By Sydney Callis
Leader’s Training Course
Soldiers in the U.S. Army are encouraged to live by a set of standards. These standards, established in the Soldier’s Creed, are what separates Soldiers from civilians.
From their first day at the Leader’s Training Course, Cadets are introduced to these standards, moving one step closer to the transformation from civilian to Soldier. They are taught the importance of exemplifying the guidelines within the Soldier’s Creed in their Army life.
“We are learning how to be a Soldier,” said Cadet William Wilson of Christian Brothers University in Tennessee. “That may sound very typical. It may sound very simple, and it may sound very plain, but there’s actually a lot more in it than most civilians realize.”
The Soldier’s Creed encompasses the values of being in the Army life.
“The whole Warrior Ethos that we’ve learned is that you always put the mission first, you don’t let emotions or feelings get in the way,” Wilson said. “We’re relentless and dedicated. We’ll always look after each other and never leave a man behind.”
At the heart of the Soldier’s Creed, four lines stand out and are repeated daily to Cadets during the course, said Staff Sgt. Jason Krizov, a Charlie Company drill sergeant.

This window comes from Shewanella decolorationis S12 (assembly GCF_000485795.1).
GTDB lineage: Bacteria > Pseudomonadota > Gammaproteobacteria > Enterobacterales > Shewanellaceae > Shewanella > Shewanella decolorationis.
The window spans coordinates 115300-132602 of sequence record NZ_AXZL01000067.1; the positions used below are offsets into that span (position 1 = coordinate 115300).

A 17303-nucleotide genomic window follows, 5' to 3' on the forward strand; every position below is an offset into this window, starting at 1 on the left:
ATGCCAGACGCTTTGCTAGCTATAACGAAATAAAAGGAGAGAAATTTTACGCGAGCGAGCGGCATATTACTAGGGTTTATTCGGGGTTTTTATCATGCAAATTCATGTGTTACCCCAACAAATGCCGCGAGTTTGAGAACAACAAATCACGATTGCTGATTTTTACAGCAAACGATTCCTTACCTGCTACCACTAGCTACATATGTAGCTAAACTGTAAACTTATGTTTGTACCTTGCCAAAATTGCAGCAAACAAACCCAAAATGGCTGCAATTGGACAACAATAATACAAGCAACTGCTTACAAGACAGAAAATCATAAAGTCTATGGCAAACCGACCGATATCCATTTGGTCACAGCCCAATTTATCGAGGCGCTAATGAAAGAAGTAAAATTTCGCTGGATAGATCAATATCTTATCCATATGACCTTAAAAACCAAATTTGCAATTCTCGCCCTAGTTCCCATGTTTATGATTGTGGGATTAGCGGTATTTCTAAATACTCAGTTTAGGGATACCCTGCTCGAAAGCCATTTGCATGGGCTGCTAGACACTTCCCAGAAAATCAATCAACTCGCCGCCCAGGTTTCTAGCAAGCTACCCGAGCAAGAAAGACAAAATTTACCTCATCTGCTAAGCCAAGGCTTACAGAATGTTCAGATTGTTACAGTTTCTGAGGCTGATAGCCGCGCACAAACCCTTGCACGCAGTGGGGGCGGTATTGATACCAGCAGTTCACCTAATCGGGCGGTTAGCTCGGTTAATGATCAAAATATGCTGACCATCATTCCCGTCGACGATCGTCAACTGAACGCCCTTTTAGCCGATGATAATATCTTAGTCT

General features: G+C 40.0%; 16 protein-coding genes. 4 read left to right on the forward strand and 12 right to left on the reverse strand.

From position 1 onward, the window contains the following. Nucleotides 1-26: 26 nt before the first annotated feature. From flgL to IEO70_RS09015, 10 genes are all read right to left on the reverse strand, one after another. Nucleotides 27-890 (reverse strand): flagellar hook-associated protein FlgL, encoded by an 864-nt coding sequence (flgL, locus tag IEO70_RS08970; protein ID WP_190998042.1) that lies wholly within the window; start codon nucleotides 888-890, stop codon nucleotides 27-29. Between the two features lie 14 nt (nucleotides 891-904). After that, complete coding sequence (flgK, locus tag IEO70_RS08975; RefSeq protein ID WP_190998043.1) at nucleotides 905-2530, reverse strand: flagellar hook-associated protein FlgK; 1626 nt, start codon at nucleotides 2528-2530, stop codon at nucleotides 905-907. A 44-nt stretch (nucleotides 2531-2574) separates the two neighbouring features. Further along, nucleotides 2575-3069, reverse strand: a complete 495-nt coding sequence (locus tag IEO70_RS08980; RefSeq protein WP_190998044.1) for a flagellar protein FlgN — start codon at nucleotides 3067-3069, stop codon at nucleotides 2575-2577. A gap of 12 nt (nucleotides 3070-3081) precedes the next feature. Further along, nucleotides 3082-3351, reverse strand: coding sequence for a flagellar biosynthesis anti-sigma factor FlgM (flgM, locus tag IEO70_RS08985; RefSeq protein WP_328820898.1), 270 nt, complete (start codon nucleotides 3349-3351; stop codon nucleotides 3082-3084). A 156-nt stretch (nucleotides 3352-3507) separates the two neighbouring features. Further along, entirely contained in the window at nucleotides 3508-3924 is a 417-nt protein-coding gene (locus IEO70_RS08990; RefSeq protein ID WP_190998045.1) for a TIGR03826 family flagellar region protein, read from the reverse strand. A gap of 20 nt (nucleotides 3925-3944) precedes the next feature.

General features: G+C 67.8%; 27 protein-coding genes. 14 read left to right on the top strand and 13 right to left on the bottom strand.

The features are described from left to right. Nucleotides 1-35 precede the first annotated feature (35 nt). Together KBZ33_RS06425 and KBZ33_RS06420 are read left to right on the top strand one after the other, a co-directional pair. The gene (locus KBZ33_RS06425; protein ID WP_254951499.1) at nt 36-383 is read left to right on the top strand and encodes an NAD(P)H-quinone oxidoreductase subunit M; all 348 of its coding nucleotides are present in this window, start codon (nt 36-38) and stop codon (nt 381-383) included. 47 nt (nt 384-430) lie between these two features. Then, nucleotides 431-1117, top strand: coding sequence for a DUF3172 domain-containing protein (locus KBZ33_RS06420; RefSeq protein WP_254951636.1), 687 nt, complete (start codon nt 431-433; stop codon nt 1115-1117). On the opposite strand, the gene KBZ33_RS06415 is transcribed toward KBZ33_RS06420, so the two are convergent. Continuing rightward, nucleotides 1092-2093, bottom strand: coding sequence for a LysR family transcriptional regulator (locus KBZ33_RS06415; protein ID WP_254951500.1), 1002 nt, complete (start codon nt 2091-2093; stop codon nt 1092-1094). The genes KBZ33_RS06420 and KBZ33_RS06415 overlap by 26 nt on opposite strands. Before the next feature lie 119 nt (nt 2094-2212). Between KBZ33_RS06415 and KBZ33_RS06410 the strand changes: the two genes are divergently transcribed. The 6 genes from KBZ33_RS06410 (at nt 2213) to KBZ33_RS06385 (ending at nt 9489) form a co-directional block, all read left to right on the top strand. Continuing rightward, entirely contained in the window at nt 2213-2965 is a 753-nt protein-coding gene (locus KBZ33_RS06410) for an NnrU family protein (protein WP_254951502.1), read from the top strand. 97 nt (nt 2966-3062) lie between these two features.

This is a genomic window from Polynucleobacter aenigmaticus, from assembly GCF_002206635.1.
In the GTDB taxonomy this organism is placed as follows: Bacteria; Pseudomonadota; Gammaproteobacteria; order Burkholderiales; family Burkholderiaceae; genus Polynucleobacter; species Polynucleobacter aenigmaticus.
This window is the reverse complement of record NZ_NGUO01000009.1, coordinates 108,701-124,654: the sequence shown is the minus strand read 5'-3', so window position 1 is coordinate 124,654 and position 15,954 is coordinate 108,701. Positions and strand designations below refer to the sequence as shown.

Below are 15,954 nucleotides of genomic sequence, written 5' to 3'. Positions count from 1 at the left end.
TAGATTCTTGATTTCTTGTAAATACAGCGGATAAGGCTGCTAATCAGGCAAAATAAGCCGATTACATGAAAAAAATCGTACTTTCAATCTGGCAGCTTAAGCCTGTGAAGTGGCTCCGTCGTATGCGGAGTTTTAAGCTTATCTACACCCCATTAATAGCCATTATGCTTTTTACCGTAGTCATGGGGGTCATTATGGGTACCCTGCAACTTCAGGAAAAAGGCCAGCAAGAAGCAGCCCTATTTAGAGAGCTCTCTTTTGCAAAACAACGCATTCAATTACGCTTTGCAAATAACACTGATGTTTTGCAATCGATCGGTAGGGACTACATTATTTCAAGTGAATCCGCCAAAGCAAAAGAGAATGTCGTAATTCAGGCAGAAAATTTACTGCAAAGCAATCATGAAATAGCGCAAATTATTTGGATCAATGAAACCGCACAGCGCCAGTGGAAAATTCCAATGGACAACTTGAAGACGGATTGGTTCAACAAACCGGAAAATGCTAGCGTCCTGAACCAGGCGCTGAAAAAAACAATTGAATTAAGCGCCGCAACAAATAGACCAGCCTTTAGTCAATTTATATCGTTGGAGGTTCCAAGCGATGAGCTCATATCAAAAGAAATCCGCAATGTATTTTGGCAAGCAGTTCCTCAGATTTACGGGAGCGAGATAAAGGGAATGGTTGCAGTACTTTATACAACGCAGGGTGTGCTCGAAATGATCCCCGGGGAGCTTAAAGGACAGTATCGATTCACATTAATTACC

“The Warrior Ethos is four sentences that really encompass what a Soldier is,” Krizov said. “We all live by the Soldier’s Creed, and that is what it means to be a Soldier. In order to be leaders, they have to understand what it is to be a Soldier.”
The fourth line of the Warrior Ethos, which reads, “I will never leave a fallen comrade,” is exemplified daily by Cadets at the course through the execution of battle buddies. During their daily activities, Cadets always have a battle buddy with them.
Mere strangers before their arrival on Fort Knox, Cadets learn to rely on their peers for their own safety and to accomplish the different activities. Wilson said the emphasis on teamwork during the course prepares them for a career in the military because it introduces Cadets to having to depend on their fellow Soldier in sometimes life-threatening situations.
“Wherever we go, there’s always someone with you, someone watching your back and someone right at your side,” Wilson said. “That’s really the biggest thing that has been instilled in me. This is our sixth day, and we come here and it’s amazing.”
From belaying their peers to working together to tackle the Teamwork Development Course, Cadets have to depend on each other to be successful.
“One big thing you can take away from the Warrior Ethos is that you’ve got all different ethnicities and people in the Army, but in the military we look past that,” said Cadet David Sanders of North Greenville University in South Carolina. “Everything is green in uniform. If you’re going into battle, you know that person has got your back.”
Cadets are taught the words from the first day of their training and are expected to be able to recite them whenever asked. It becomes more than just a resuscitation of the creed, however.
“When you say the words, you don’t just say them, you really believe them,” Sanders said. “These are the standards that have to be kept.”